186. Miss Jenny Jacobs
  187. Mr. Istvan Janosick
  188. Miss Zerlina E. Jenkins
  189. Dr. Karl Jienke
  190. Miss Ruby H. Johnson
  191. Miss Mary S. Johnson
  192. Mr. James E. Johnstone
  193. Mrs. Pauline Jones
  194. Rev. J. Juanmarti
  195. Mr. H. E. Judge
  196. Mrs. H. E. Judge
  197. Miss Erbestine Kaehlen
  198. Miss Johanna Kampa
  199. Miss Clara Kauffmann
  200. Rev. R. O. Keen
  201. Mrs. L. S. Keim
  202. Miss Ruthalia Keim
  203. Mr. Eugen Keller
  204. Miss Ginevia Kennedy
  205. Mrs. KatherineW. Kerstetter
  206. Miss Barbala Kerekes
  207. Mr. R. Ketzinger
  208. Mrs. Ketzinger
  209. Mr. A. Kiesele
  210. Mrs. Kiesele
  211. Mrs. J. N. Kirkland
  212. Miss W. Kirkland
  213. Miss Anna Kley
  214. Mr. George E.Knappenberger
  215. Mrs. Knappenberger
  216. Master Knappenberger
  217. Mrs. Clandea Knowlton
  218. Miss Caroline Knowlton
  219. Miss Clandea Knowlton
  220. Miss Babette Korn
  221. Miss Wilhelmine Kraus
  222. Mr. David A. Kriesfeld
  223. Miss Elsbeth Krueger
  224. Mr. Joseph Kupfa
  225. Miss Florence E. Lang
  226. Miss Ida Lang
  227. Mrs. Ida Laurie
  228. Dr. W. S. Lawler
  229. Mr. Joseph E. Leddy
  230. Mrs. Leddy
  231. Mr. F. J. Leddy
  232. Mrs. T. A. Lemon
  233. Mrs. T. T. Leonard
  234. Mrs. Lissberger
  235. Miss L. A. Little
  236. Miss Emilie Lohrer
  237. Mrs. M. Loeffler
  238. Mr. Robert Frank Lowith
  239. Mrs. Lowith
  240. Miss M. Lummey
  241. Miss F. Lummey
  242. Mrs. Isabel Lypincott
  243. Miss Martha Madox
  244. Mr. John F. Maher
  245. Mr. Otto Eugen Mahler
  246. Miss Marie Mahler
  247. Mr. Ferdinand Maillard
  248. Mrs. Maillard
  249. Mr. Josef Mang
  250. Miss Antonie Mang
  251. Mrs. Martha Marks
  252. Mr. Ben Markowitz
  253. Mrs. Markowitz
  254. Mrs. Georg M. Marshall
  255. Mrs. D. L. Marx
  256. Miss Ruth Marx
  257. Mrs. John T. Mason
  258. Miss Ellen B. Massie
  259. Mr. Richard Matuszczak
  260. Miss Franziska Mayr
  261. Mrs. F. W. Means
  262. Mr. B. Mears
  263. Master W. H. Mears
  264. Miss M. B. Mears
  265. Mrs. B. Mears
  266. Master B. Mears
  267. Miss M. L. Mears
  268. Rev. W. G. Meehan
  269. Mrs. W. O. Meyer
  270. Mrs. Meyer
  271. Mr. Joseph A. Meyers
  272. Miss Mary Middleton
  273. Mr. F. Miranda
  274. Mrs. J. D. Morgenthau
  275. Mr. Ludwig Moser
  276. Miss Mary Moyer
  277. Miss Luella Moyer
  278. Mr. Edward Mueller
  279. Mr. Charles Muller
  280. Mrs. K. S. McGilvra
  281. Miss Virginia McGilvra
  282. Miss Dorris McLean
  283. Rev. J. McMahon
  284. Mr. Frank L. H. Nason
  285. Mrs. Nason
  286. Mr. Robt. Nason
  287. Miss C. Longer Necker
  288. Miss Nora Nester
  289. Miss H. Newton
  290. Mrs. M. K. Nexsen
  291. Mr. S. H. Nicholson
  292. Mr. Reginald van Norden
  293. Miss Anna Nuesslein
  294. Miss Isabella O’Connor
  295. Mr. Lou Paley
  296. Mrs. Paley
  297. Miss Antoinette Parison
  298. Mr. J. F. Patitz
  299. Mrs. Elizabeth Patitz
  300. Miss Martha Patitz
  301. Mrs. H. C. Patterson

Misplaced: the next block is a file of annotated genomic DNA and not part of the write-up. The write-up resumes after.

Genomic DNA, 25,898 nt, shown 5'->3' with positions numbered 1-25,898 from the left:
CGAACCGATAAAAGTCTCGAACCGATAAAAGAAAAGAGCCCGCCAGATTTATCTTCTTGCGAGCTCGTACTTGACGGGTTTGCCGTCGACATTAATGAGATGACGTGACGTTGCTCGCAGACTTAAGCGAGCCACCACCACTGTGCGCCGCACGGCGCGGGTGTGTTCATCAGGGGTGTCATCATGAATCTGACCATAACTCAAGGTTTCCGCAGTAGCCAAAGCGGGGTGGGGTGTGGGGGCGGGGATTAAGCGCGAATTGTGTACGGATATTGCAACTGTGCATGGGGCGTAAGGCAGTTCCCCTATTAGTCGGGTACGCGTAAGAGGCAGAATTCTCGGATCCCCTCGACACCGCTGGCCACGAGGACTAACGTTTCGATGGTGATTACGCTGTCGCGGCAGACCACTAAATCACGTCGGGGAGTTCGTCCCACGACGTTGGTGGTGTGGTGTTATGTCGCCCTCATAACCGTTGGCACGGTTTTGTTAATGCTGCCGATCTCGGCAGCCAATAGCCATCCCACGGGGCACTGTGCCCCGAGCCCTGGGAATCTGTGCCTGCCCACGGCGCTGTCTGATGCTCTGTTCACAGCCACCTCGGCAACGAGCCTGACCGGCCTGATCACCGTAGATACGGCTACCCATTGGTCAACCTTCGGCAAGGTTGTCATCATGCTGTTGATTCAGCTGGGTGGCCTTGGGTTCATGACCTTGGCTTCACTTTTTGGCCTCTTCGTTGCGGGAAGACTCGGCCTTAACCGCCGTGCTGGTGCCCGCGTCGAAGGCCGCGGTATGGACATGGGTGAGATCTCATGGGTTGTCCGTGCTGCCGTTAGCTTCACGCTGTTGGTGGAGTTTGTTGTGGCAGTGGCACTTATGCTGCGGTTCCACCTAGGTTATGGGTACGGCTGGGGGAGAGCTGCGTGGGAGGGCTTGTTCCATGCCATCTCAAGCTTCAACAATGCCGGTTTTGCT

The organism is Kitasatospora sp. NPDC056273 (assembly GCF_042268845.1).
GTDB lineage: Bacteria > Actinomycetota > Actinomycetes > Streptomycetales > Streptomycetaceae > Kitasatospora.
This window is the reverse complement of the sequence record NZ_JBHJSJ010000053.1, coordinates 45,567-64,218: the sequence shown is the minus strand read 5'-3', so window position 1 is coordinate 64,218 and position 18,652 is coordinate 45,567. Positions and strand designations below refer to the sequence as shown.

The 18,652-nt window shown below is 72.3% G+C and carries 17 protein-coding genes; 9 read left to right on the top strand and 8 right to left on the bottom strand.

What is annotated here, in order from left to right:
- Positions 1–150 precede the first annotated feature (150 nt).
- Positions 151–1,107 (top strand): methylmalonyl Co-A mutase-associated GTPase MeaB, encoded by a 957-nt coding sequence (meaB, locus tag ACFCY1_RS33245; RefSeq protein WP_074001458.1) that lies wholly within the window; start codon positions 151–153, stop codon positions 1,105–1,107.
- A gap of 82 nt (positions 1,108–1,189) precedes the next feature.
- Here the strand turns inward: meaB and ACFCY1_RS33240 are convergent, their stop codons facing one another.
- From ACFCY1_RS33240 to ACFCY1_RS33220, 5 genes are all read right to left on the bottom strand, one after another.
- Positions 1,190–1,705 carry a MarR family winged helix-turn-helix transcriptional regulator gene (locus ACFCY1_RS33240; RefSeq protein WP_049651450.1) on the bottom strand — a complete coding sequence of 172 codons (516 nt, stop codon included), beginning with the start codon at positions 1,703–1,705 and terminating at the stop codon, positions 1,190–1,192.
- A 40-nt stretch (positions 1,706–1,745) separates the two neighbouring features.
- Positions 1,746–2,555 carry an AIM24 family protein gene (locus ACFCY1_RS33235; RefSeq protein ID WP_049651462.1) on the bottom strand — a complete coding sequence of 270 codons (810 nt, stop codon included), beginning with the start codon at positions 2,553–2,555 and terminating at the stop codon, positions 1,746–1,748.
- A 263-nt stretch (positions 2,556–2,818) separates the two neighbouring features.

302. Dr. J. P. Pecival
  303. Mrs. Pecival
  304. Mr. A. M. Pedersen
  305. Mrs. Pedersen
  306. Miss Lily Perrett
  307. Mrs. Vance Peters
  308. Mr. Frank Q. Peters
  309. Mrs. Anna G. Pillsbury
  310. Miss Elizabeth Pillsbury
  311. Dr. Sterling Pillsbury
  312. Mr. A. B. Pope
  313. Mrs. A. B. Pope
  314. Miss M. Poter
  315. Mrs. Powenbrowska
  316. Mrs. Hattie Powers
  317. Dr. A. D. Price
  318. Mrs. A. D. Price
  319. Miss Alberta Price
  320. Miss Gertrude Price
  321. Miss Luciila Puckett
  322. Mrs. Camilla Puckett
  323. Miss Emine Puckett
  324. Mrs. Paul Pusch
  325. Miss Eileen Quinn
  326. Mr. Jacob Rabinowicz
  327. Mr. Henryk Rabinowicz
  328. Miss Chaja Rabinowitz
  329. Miss Gusta Rabinowitz
  330. Mr. Leopold Rauch
  331. Mrs. Bertha Rauch
  332. Mr. C. N. Rayburn
  333. Mrs. A. B. Reed
  334. Miss Annie Reed
  335. Miss Elizabeth Reed
  336. Miss Katherine Reed
  337. Mr. Martin B. Reed
  338. Dr. E. H. Reid
  339. Mrs. Reid
  340. Master R. Reid
  341. Mrs. Amalia Reisapfel
  342. Miss Ruth Reisapfel
  343. Mr. Frederick Renner
  344. Mrs. Renner
  345. Miss Renner
  346. Dr. L. Reynolds
  347. Mr. Chas. Ridgley
  348. Mrs. Chas. Ridgley
  349. Miss Frieda Rieck
  350. Miss Madeline Rive
  351. Dr. James J. Robinson
  352. Mr. Francis W. Robinson
  353. Miss Merry M. Rockwood
  354. Master Charles Rockwood
  355. Major A. L. Rockwood
  356. Mrs. Rockwood
  357. Mr. Josef Rohrer
  358. Miss Grace Roden
  359. Miss Mae Roman
  360. Mr. Conrad Roth
  361. Mrs. Roth
  362. Miss Frida Roth
  363. Mrs. Justine Rougert
  364. Mrs. Wilhelmine Ruchl
  365. Mrs. Sienetla Russel
  366. Miss Maria Russel
  367. Mrs. Augusta Sammons
  368. Miss Eliz Sammons
  369. Mr. David E. Sasseen
  370. Mrs. Sasseen
  371. Dr. David D Scannell
  372. Mrs. Scannell
  373. Mr. David D. Scannell Jr.
  374. Mr. John Gordon Scannell
  375. Miss Frances Schant
  376. Mr. Ludwig Scherbel
  377. Mr. Schlesinger
  378. Miss C. Schmidt
  379. Miss Friederik Schoppmann
  380. Mis. Kathleen E. Schulte
  381. Miss Eileen Schulte
  382. Mr. Henry Schwarberg
  383. Miss Norine Sears
  384. Mrs. Rebecca Selker
  385. Dr. V. Heber Sergeant
  386. Miss M. Bernice Sergeant
  387. Mr. Alberts Serra
  388. Mrs. Ray Shearer
  389. Master B. Shelley
  390. Mr. J. H. Shifner
  391. Mr. Fred Smith
  392. Mrs. Smith
  393. Mrs. Ellen H. South
  394. Master Gerry C. South Jr.
  395. Mr. Benjamin Spinoza
  396. Mrs. Spinoza
  397. Miss Janet Spitzer
  398. Miss Mara Spitzer
  399. Mr. Edward A. Steadman
  400. Mrs. Steadman
  401. Mr. Hugh R. Stephenson
  402. Mrs. Stephenson
  403. Miss Mary T. Still
  404. Mr. Harry Stoddard
  405. Miss Marjarie Stone
  406. Mr. J. G. Sullivan
  407. Mrs. Sullivan
  408. Mr. F. M. Supplee
  409. Mr. Robert Haldane Swindell